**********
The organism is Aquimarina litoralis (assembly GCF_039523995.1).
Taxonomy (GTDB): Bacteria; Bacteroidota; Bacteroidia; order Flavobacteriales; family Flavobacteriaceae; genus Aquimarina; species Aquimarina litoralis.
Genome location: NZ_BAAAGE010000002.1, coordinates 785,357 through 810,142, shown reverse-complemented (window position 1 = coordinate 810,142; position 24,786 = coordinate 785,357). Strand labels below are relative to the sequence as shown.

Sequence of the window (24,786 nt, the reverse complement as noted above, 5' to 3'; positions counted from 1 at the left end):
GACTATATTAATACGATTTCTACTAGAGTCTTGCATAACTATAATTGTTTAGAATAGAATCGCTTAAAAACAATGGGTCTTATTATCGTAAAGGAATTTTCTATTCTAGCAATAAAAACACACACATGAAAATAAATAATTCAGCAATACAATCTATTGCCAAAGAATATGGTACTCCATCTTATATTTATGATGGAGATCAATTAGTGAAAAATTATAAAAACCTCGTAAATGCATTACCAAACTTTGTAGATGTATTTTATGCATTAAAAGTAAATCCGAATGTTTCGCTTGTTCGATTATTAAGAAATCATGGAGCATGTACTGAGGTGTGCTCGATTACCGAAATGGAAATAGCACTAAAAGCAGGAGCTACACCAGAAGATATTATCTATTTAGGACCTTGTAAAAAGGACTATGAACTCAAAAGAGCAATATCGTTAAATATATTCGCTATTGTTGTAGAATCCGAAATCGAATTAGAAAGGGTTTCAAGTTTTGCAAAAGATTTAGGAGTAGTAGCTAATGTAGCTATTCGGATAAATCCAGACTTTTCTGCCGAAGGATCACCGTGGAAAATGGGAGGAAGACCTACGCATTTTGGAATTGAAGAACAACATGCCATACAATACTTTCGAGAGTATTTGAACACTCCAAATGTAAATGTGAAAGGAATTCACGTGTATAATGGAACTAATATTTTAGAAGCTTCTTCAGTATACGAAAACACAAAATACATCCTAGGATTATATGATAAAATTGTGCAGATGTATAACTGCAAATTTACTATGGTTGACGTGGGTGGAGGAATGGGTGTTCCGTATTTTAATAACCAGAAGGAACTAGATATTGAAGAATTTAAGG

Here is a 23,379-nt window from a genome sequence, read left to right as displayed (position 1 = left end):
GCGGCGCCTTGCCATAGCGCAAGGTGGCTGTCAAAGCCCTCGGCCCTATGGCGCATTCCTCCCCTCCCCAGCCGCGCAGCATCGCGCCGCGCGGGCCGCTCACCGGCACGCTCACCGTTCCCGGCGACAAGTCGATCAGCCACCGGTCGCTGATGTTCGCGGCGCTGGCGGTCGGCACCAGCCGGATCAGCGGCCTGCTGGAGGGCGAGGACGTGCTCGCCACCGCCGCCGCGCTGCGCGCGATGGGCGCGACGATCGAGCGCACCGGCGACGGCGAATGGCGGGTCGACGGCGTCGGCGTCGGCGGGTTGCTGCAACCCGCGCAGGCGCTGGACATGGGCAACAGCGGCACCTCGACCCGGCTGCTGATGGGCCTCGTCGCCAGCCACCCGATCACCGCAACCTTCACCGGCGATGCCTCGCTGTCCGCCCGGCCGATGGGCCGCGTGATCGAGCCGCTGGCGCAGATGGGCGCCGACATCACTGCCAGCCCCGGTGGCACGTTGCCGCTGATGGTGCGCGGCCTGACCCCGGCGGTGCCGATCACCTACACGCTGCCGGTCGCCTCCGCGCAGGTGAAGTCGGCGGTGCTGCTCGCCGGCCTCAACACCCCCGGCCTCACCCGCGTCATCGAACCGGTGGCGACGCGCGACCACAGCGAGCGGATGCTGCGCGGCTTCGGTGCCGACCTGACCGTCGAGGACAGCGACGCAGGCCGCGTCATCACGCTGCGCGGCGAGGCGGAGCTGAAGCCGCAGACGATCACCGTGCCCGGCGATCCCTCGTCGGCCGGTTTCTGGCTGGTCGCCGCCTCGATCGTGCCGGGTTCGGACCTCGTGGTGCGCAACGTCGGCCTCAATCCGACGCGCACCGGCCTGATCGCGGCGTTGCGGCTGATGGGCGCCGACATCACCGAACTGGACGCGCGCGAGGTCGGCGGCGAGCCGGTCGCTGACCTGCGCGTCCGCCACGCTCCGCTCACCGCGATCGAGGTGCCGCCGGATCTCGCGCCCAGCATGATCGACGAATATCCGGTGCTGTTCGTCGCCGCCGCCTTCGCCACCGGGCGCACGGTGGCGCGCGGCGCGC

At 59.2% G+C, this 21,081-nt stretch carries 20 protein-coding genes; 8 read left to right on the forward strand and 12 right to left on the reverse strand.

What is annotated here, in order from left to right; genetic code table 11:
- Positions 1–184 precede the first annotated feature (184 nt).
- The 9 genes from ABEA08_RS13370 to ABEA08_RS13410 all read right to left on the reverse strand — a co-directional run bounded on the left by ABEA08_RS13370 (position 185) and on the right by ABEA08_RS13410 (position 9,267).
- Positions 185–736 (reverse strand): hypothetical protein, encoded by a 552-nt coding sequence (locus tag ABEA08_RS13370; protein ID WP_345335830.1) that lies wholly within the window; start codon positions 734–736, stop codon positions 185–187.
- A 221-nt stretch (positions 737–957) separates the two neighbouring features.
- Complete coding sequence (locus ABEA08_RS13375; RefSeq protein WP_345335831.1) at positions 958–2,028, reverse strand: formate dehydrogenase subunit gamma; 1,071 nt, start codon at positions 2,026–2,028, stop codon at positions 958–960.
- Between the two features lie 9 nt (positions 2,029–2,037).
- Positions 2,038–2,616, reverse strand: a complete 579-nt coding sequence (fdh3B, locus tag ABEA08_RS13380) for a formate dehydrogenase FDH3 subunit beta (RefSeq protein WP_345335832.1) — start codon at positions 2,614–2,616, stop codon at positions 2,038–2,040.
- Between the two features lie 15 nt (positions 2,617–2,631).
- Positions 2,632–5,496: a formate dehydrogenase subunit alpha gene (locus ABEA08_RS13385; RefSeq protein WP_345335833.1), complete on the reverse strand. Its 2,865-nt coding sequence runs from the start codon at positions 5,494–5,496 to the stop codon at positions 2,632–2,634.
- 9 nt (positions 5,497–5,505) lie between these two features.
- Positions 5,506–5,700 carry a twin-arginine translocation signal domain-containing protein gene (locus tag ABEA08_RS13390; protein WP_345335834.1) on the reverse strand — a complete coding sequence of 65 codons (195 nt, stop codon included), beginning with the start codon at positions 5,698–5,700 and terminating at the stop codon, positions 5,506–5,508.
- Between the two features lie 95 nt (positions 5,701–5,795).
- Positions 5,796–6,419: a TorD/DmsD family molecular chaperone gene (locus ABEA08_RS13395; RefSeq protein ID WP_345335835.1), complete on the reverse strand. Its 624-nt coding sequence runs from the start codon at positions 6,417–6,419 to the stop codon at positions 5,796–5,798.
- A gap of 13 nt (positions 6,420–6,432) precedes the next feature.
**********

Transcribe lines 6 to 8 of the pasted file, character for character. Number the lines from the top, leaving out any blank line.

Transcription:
Here is a 23,379-nt window from a genome sequence, read left to right as displayed (position 1 = left end):
GCGGCGCCTTGCCATAGCGCAAGGTGGCTGTCAAAGCCCTCGGCCCTATGGCGCATTCCTCCCCTCCCCAGCCGCGCAGCATCGCGCCGCGCGGGCCGCTCACCGGCACGCTCACCGTTCCCGGCGACAAGTCGATCAGCCACCGGTCGCTGATGTTCGCGGCGCTGGCGGTCGGCACCAGCCGGATCAGCGGCCTGCTGGAGGGCGAGGACGTGCTCGCCACCGCCGCCGCGCTGCGCGCGATGGGCGCGACGATCGAGCGCACCGGCGACGGCGAATGGCGGGTCGACGGCGTCGGCGTCGGCGGGTTGCTGCAACCCGCGCAGGCGCTGGACATGGGCAACAGCGGCACCTCGACCCGGCTGCTGATGGGCCTCGTCGCCAGCCACCCGATCACCGCAACCTTCACCGGCGATGCCTCGCTGTCCGCCCGGCCGATGGGCCGCGTGATCGAGCCGCTGGCGCAGATGGGCGCCGACATCACTGCCAGCCCCGGTGGCACGTTGCCGCTGATGGTGCGCGGCCTGACCCCGGCGGTGCCGATCACCTACACGCTGCCGGTCGCCTCCGCGCAGGTGAAGTCGGCGGTGCTGCTCGCCGGCCTCAACACCCCCGGCCTCACCCGCGTCATCGAACCGGTGGCGACGCGCGACCACAGCGAGCGGATGCTGCGCGGCTTCGGTGCCGACCTGACCGTCGAGGACAGCGACGCAGGCCGCGTCATCACGCTGCGCGGCGAGGCGGAGCTGAAGCCGCAGACGATCACCGTGCCCGGCGATCCCTCGTCGGCCGGTTTCTGGCTGGTCGCCGCCTCGATCGTGCCGGGTTCGGACCTCGTGGTGCGCAACGTCGGCCTCAATCCGACGCGCACCGGCCTGATCGCGGCGTTGCGGCTGATGGGCGCCGACATCACCGAACTGGACGCGCGCGAGGTCGGCGGCGAGCCGGTCGCTGACCTGCGCGTCCGCCACGCTCCGCTCACCGCGATCGAGGTGCCGCCGGATCTCGCGCCCAGCATGATCGACGAATATCCGGTGCTGTTCGTCGCCGCCGCCTTCGCCACCGGGCGCACGGTGGCGCGCGGCGCGC

At 59.2% G+C, this 21,081-nt stretch carries 20 protein-coding genes; 8 read left to right on the forward strand and 12 right to left on the reverse strand.